If the same issues where brought up 50 years ago, when humanity was developing a much more optimistic ‘can-do’ attitude, we would deal with the threat Roger’s way, and any discussion of reverting to ‘windmills for power’ would have been laughed at as irrational, and rightly so.

    Now, at the peak of human civilization, we have suddenly become morose. We view the environment in a very irrational, pessimistic, unscientific way. Humans are no longer a product and part of the Earth. They are viewed as a pox; a disease that must be contained. Part of that containment will be carbon mitigation. It is this philosophy that resides in the heart of the IPCC process. It is this philosophy that has predetermined the outcome.

    Many of you may view the above as some kind of political rant and dismiss it as obtuse, ignorant or irrelevant. But these conclusions are not the product of a political world view, but of the scientific process of pattern recognition; the only mathematically valid process for predicting the future state of a chaotic, non-linear system beyond a relatively short amount of time.

    The IPCC process is nothing more than another attempt at social engineering, only this time it is being attempted on a global scale. The results will likely be as disastrous as most other attempts at social engineering, but on a more massive scale of misery.

    We can argue over the process, the number of people involved or the meaning of certain words, but the reality is that this train is on a track that only goes one way, and the brakeman never boarded!

    Humanity will not stop it unless a bigger crisis evolves. Nature, however, will bring an end to the madness sooner, with a period of global cooling, or later, by demonstrating that humanity can not create a ’safer’ climate by changing our emissions habits.

    I would hope that we humans would have learned from the past and would stop making the same social engineering mistakes over and over again, but the evidence to date is not hopeful.

    I support Roger’s calls for a more effective, comprehensive approach to climate change, but I do not give him very good odds. I hope he, and other like-minded people, prove me wrong!

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  21. Reginald Smith Says:

    It is so much nicer to see and read the rational discussions here than the dogma that spews forth as easily as water most anywhere else. It is obvious and easily seen reading one page at a site, if we’re dealing with a zealout with the religious fervor of the Inquisition or with rational and reasonable people. At some point, many of those that aren’t on the bandwagon realize that they are experiencing biased, myopic pushes of opinion-as-fact by the majority. And for anyone paying attention, they realize these are people with vain, tolerate-no-dissent attitudes, and also are the ones guiding the process on almost all levels, from the IPCC to Wikipedia to the papers to those who gave Gore an Oscar. In general they think we don’t know who they are, because they don’t spend time doing anything but keeping every single bit of the “other side” out of the conversation.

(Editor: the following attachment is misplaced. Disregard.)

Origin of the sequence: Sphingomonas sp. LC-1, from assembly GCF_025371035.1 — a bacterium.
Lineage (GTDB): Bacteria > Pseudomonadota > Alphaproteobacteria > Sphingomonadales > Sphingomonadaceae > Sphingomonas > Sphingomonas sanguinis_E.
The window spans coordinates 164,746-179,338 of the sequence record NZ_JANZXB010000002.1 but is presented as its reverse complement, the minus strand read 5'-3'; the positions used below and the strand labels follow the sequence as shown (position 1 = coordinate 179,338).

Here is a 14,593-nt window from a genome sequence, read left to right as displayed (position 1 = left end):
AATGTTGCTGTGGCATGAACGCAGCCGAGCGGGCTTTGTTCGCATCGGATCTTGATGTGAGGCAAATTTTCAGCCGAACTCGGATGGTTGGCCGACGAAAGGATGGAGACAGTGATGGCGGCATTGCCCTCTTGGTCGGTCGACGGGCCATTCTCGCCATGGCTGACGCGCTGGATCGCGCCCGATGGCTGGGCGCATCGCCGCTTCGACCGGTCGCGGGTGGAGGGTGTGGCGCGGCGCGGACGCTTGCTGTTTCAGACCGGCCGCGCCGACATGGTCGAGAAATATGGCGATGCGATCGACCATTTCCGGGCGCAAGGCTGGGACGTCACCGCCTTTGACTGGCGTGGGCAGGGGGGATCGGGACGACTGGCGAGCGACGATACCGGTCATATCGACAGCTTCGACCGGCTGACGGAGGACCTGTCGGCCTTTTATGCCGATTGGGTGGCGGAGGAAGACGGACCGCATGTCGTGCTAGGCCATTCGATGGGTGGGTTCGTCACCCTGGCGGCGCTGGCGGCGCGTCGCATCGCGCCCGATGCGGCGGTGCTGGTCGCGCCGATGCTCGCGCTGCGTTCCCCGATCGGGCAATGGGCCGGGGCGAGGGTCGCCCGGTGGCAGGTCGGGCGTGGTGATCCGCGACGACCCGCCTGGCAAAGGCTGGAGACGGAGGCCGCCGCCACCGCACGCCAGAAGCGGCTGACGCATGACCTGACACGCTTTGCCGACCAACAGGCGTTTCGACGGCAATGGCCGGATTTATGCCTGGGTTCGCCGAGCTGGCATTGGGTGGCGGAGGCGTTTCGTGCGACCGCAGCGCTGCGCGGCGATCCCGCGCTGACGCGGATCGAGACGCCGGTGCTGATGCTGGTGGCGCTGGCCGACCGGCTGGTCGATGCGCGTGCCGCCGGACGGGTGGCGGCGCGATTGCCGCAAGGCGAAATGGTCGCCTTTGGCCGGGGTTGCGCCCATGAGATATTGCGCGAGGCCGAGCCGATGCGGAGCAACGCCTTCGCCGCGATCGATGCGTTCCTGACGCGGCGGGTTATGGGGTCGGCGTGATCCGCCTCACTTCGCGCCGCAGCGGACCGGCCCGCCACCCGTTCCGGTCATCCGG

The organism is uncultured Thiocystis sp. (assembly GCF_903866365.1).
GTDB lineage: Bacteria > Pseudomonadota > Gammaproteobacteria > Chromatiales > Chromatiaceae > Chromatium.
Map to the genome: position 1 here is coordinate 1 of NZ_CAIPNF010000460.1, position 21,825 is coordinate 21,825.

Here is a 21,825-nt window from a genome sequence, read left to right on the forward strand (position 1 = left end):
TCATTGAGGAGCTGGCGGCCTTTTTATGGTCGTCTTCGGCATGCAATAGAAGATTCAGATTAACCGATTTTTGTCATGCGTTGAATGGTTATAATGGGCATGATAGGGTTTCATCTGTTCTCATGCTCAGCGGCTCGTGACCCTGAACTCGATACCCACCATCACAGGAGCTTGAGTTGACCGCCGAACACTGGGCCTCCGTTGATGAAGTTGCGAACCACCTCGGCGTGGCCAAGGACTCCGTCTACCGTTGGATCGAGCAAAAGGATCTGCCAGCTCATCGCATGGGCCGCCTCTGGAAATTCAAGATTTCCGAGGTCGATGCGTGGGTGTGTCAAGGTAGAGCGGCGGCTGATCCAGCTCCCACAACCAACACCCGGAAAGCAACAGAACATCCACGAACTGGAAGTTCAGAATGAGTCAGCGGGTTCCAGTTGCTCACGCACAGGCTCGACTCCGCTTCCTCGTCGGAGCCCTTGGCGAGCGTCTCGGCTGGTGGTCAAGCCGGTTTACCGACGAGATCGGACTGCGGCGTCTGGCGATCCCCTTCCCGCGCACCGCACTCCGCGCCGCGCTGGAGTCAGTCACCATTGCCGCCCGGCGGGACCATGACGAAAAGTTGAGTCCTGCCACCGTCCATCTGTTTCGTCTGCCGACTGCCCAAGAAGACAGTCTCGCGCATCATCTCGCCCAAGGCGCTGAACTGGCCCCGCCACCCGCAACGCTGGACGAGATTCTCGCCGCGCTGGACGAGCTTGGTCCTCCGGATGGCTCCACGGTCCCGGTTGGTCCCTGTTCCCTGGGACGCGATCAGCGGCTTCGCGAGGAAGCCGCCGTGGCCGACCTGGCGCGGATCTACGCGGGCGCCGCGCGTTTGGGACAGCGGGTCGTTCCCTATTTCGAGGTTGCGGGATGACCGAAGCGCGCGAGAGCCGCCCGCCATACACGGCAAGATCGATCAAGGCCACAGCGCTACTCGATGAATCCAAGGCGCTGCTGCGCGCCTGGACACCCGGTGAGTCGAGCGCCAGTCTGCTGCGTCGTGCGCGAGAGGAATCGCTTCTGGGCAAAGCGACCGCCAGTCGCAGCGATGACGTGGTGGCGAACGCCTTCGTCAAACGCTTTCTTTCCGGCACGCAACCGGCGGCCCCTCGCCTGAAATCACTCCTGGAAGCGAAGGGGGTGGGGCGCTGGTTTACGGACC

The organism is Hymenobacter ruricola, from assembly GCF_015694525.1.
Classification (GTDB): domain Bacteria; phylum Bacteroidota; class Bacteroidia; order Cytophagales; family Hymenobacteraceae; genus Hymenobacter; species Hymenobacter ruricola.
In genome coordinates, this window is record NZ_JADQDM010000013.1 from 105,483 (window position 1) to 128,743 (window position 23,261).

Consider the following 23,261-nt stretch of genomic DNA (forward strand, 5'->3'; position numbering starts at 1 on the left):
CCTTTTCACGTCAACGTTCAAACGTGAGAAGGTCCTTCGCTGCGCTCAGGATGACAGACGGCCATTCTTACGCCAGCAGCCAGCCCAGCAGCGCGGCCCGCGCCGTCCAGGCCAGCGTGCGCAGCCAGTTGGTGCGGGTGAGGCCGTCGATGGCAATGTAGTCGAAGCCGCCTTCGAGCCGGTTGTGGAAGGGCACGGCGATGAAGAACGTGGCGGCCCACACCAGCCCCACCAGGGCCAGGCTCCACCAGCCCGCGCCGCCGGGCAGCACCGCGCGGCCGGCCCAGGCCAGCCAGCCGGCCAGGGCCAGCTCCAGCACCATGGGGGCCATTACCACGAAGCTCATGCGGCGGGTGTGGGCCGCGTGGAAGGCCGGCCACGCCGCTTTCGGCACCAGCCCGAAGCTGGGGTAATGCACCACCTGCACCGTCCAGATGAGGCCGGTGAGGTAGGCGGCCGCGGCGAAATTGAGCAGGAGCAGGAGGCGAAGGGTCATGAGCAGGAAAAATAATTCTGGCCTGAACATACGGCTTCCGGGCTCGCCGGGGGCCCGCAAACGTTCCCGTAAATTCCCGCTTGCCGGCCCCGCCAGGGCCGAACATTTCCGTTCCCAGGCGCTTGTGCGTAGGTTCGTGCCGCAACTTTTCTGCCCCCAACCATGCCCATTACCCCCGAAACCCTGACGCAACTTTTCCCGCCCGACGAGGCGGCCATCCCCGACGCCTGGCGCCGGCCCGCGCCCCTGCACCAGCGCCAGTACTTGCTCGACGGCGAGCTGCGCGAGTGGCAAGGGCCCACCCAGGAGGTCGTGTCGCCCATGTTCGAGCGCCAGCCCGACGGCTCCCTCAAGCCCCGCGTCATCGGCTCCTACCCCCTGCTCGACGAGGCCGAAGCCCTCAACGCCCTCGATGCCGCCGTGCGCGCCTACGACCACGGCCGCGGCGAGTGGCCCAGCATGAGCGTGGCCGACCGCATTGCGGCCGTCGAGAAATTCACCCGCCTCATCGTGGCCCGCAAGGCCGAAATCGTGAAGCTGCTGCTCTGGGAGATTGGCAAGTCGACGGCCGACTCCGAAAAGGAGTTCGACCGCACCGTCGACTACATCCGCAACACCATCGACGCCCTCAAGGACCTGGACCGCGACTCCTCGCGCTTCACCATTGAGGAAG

However, I think the tide on this is starting to turn. I believe people (meaning, the average person on the street) are starting to notice this is all about something different than the climate. I would say it’s about punishing the big bad mean USA, but that sounds too much like conspiracy theory, so I won’t. Who in their right mind spends billions on something that is barely a blip in the amount of carbon for a totally unknown effect? It’s pretty clear anyone advocating such actions is going to be smiled at and lied to by people in charge. And no action will happen, although it will seem that much action is happening. And the enviro-wackos will think they’re being listened to.